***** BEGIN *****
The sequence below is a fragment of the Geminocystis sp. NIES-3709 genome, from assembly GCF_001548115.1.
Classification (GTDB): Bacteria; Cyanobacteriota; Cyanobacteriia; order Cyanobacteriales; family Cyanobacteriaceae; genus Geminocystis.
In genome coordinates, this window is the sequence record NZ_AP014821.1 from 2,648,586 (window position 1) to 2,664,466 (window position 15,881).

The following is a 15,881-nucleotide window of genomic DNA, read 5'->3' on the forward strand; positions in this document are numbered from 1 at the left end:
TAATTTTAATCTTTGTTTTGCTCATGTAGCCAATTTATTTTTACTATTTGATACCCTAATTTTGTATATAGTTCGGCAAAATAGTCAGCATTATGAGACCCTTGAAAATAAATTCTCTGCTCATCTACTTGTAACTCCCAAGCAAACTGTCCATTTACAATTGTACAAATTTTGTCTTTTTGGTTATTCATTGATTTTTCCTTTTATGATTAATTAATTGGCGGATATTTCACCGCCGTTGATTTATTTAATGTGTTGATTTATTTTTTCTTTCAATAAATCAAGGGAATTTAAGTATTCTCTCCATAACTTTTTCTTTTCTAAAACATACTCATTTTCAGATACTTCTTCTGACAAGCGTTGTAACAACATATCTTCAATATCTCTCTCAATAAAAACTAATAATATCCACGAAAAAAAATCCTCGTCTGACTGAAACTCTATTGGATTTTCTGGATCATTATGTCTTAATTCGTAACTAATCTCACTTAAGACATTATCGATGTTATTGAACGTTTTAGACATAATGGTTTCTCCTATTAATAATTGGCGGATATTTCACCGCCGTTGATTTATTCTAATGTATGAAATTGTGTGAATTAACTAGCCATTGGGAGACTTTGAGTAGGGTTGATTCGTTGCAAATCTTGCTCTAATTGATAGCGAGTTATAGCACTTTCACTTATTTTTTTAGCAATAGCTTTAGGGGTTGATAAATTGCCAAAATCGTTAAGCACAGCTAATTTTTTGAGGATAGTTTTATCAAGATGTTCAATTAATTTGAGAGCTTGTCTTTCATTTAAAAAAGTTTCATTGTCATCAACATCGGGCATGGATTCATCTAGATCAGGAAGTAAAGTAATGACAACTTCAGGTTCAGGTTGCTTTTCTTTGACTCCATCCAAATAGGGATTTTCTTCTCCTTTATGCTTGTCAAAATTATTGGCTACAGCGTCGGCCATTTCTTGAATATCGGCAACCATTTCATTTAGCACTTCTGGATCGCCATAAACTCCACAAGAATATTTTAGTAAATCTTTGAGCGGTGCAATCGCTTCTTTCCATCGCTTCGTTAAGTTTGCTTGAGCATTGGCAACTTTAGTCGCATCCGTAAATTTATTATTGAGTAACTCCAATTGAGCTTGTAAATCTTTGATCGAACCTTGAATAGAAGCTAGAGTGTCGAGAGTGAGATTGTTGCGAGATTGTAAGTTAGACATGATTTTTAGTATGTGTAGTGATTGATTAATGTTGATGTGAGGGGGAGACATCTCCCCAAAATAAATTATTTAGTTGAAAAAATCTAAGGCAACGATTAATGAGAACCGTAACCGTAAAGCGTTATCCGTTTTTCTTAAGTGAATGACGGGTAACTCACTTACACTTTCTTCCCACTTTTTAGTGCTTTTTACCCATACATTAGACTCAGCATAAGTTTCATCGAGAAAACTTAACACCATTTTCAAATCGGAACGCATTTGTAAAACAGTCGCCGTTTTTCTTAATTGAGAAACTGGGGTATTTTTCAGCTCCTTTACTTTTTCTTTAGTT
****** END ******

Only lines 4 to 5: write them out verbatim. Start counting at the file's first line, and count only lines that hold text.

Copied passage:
The following is a 15,881-nucleotide window of genomic DNA, read 5'->3' on the forward strand; positions in this document are numbered from 1 at the left end:
TAATTTTAATCTTTGTTTTGCTCATGTAGCCAATTTATTTTTACTATTTGATACCCTAATTTTGTATATAGTTCGGCAAAATAGTCAGCATTATGAGACCCTTGAAAATAAATTCTCTGCTCATCTACTTGTAACTCCCAAGCAAACTGTCCATTTACAATTGTACAAATTTTGTCTTTTTGGTTATTCATTGATTTTTCCTTTTATGATTAATTAATTGGCGGATATTTCACCGCCGTTGATTTATTTAATGTGTTGATTTATTTTTTCTTTCAATAAATCAAGGGAATTTAAGTATTCTCTCCATAACTTTTTCTTTTCTAAAACATACTCATTTTCAGATACTTCTTCTGACAAGCGTTGTAACAACATATCTTCAATATCTCTCTCAATAAAAACTAATAATATCCACGAAAAAAAATCCTCGTCTGACTGAAACTCTATTGGATTTTCTGGATCATTATGTCTTAATTCGTAACTAATCTCACTTAAGACATTATCGATGTTATTGAACGTTTTAGACATAATGGTTTCTCCTATTAATAATTGGCGGATATTTCACCGCCGTTGATTTATTCTAATGTATGAAATTGTGTGAATTAACTAGCCATTGGGAGACTTTGAGTAGGGTTGATTCGTTGCAAATCTTGCTCTAATTGATAGCGAGTTATAGCACTTTCACTTATTTTTTTAGCAATAGCTTTAGGGGTTGATAAATTGCCAAAATCGTTAAGCACAGCTAATTTTTTGAGGATAGTTTTATCAAGATGTTCAATTAATTTGAGAGCTTGTCTTTCATTTAAAAAAGTTTCATTGTCATCAACATCGGGCATGGATTCATCTAGATCAGGAAGTAAAGTAATGACAACTTCAGGTTCAGGTTGCTTTTCTTTGACTCCATCCAAATAGGGATTTTCTTCTCCTTTATGCTTGTCAAAATTATTGGCTACAGCGTCGGCCATTTCTTGAATATCGGCAACCATTTCATTTAGCACTTCTGGATCGCCATAAACTCCACAAGAATATTTTAGTAAATCTTTGAGCGGTGCAATCGCTTCTTTCCATCGCTTCGTTAAGTTTGCTTGAGCATTGGCAACTTTAGTCGCATCCGTAAATTTATTATTGAGTAACTCCAATTGAGCTTGTAAATCTTTGATCGAACCTTGAATAGAAGCTAGAGTGTCGAGAGTGAGATTGTTGCGAGATTGTAAGTTAGACATGATTTTTAGTATGTGTAGTGATTGATTAATGTTGATGTGAGGGGGAGACATCTCCCCAAAATAAATTATTTAGTTGAAAAAATCTAAGGCAACGATTAATGAGAACCGTAACCGTAAAGCGTTATCCGTTTTTCTTAAGTGAATGACGGGTAACTCACTTACACTTTCTTCCCACTTTTTAGTGCTTTTTACCCATACATTAGACTCAGCATAAGTTTCATCGAGAAAACTTAACACCATTTTCAAATCGGAACGCATTTGTAAAACAGTCGCCGTTTTTCTTAATTGAGAAACTGGGGTATTTTTCAGCTCCTTTACTTTTTCTTTAGTT